President Obama’s plan for relying on nuclear power as part of the effort to combat climate change is incomplete without a disposal provision.
Last week, a federal appeals court ordered the Nuclear Regulatory Commission to move forward on either granting or denying a permit for an underground nuclear waste site at Yucca Mountain. The Obama administration had put the brakes on the permit process, fulfilling a campaign promise to Senate Majority Leader Harry Reid (D-Nev.), who doesn’t want the spent fuel in his home state.
Yucca Mountain is one of the safest places in the country for nuclear storage. It’s a remote, dry area that isn’t earthquake-prone, and it’s on the edge of an area where atomic testing took place during the 1950s. But it’s not without flaws, and one issue that never was resolved is transporting nuclear waste safely to this or any repository.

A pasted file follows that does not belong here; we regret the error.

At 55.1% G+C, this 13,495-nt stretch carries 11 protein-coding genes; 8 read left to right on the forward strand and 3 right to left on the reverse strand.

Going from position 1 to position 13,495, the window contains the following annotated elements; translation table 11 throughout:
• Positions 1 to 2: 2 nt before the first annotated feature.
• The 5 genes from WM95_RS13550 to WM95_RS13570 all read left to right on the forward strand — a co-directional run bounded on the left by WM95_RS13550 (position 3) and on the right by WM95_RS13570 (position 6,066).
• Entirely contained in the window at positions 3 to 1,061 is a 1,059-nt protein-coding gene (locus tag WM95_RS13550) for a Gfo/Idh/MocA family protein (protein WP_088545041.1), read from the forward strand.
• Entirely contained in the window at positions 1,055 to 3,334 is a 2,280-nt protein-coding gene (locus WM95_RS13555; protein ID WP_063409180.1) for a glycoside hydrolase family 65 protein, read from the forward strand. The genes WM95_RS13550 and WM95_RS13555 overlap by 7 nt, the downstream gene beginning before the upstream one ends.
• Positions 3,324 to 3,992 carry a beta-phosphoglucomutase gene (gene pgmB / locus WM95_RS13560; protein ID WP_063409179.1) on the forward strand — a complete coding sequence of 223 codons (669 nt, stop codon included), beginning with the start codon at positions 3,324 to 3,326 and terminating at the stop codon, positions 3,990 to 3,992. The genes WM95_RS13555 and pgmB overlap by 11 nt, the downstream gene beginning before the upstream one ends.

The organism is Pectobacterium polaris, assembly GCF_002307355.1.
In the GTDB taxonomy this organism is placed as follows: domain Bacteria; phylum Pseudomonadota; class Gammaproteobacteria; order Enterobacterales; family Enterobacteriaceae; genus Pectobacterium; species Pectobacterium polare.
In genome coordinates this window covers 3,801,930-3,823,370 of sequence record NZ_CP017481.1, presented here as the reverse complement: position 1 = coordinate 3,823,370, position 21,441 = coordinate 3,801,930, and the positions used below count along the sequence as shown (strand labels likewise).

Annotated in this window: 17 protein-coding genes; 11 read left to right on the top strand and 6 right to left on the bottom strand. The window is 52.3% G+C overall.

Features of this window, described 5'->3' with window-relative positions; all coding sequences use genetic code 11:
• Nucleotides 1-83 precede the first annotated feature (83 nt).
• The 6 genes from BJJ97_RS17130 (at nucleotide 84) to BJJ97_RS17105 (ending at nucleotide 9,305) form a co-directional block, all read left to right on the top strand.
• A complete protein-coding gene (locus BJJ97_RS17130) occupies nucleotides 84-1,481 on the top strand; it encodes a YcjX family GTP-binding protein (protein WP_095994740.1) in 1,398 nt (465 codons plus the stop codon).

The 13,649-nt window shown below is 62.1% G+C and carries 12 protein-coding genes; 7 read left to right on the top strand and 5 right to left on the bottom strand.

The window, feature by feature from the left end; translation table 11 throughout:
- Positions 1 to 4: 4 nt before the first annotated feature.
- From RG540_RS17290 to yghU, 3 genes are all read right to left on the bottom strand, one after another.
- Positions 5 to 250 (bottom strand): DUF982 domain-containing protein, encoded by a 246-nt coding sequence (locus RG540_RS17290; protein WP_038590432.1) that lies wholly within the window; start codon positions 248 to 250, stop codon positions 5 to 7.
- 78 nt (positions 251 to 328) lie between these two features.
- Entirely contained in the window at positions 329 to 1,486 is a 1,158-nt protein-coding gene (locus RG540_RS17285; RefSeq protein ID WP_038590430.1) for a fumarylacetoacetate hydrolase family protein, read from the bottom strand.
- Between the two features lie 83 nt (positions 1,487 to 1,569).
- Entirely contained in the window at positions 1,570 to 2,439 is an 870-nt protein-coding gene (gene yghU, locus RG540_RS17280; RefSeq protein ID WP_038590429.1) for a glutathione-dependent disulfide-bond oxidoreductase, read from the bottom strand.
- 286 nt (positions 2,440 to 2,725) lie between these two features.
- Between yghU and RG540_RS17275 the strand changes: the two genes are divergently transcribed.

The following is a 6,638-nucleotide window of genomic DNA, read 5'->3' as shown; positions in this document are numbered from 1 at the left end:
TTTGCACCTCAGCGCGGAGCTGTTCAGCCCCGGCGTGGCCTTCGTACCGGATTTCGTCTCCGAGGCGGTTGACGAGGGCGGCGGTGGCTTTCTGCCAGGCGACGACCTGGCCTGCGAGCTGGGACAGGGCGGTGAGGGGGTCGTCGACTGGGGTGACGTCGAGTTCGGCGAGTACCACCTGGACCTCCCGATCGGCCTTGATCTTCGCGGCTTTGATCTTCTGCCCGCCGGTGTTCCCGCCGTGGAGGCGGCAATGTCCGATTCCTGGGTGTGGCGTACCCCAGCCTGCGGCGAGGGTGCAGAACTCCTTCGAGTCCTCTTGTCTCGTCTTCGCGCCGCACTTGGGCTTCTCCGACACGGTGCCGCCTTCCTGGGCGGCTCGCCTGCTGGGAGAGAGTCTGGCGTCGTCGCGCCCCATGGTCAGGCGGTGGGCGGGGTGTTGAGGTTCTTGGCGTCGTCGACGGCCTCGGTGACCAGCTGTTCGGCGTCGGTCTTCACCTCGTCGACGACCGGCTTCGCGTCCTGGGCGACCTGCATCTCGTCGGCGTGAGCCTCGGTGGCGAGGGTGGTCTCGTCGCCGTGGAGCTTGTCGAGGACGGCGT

Federal law requires the government to identify a site or sites for nuclear waste. The list was narrowed during the George W. Bush administration to Yucca Mountain. That choice was too abrupt and too limited; for one thing, Yucca Mountain isn’t large enough to be the sole repository. But the Obama administration’s response — that it will work on finding multiple smaller sites in other states — circumvents the problem of disposal rather than confronting it. No state wants to be the dumping grounds for the nation’s nuclear waste, but it has to go somewhere, and the problem won’t solve itself.
The situation highlights a major flaw in the president’s plan for relying on nuclear power as part of the effort to combat climate change. It’s not a real plan when it doesn’t make provisions for safe disposal. Existing and decommissioned plants have been storing their spent fuel on-site, either in pools or encased in concrete casks. It’s an unacceptable situation. The casks, which will be used to store waste at the defunct San Onofre Nuclear Generating Station, can withstand even strong earthquakes, but their lifetime is measured in decades, while the waste will be dangerous for hundreds of thousands of years.
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